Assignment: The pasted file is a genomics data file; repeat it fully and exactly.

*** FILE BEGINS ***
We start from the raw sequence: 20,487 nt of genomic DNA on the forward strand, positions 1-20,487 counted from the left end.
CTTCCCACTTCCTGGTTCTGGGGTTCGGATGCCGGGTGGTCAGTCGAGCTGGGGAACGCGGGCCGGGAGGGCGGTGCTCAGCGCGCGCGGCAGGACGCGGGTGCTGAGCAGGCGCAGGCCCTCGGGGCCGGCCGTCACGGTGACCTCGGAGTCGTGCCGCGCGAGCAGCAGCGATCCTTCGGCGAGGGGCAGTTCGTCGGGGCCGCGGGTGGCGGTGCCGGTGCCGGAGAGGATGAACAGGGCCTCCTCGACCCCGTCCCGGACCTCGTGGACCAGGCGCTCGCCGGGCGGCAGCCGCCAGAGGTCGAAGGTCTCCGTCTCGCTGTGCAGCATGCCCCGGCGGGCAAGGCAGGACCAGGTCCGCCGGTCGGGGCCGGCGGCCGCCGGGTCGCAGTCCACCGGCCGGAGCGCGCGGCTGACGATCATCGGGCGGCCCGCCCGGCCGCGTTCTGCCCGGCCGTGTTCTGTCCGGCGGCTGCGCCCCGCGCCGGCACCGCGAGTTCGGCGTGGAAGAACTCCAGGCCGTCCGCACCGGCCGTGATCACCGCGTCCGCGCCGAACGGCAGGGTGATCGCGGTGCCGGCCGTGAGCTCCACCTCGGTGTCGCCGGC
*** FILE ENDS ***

We start from the raw sequence: 20,487 nt of genomic DNA on the forward strand, positions 1-20,487 counted from the left end.
CTTCCCACTTCCTGGTTCTGGGGTTCGGATGCCGGGTGGTCAGTCGAGCTGGGGAACGCGGGCCGGGAGGGCGGTGCTCAGCGCGCGCGGCAGGACGCGGGTGCTGAGCAGGCGCAGGCCCTCGGGGCCGGCCGTCACGGTGACCTCGGAGTCGTGCCGCGCGAGCAGCAGCGATCCTTCGGCGAGGGGCAGTTCGTCGGGGCCGCGGGTGGCGGTGCCGGTGCCGGAGAGGATGAACAGGGCCTCCTCGACCCCGTCCCGGACCTCGTGGACCAGGCGCTCGCCGGGCGGCAGCCGCCAGAGGTCGAAGGTCTCCGTCTCGCTGTGCAGCATGCCCCGGCGGGCAAGGCAGGACCAGGTCCGCCGGTCGGGGCCGGCGGCCGCCGGGTCGCAGTCCACCGGCCGGAGCGCGCGGCTGACGATCATCGGGCGGCCCGCCCGGCCGCGTTCTGCCCGGCCGTGTTCTGTCCGGCGGCTGCGCCCCGCGCCGGCACCGCGAGTTCGGCGTGGAAGAACTCCAGGCCGTCCGCACCGGCCGTGATCACCGCGTCCGCGCCGAACGGCAGGGTGATCGCGGTGCCGGCCGTGAGCTCCACCTCGGTGTCGCCGGC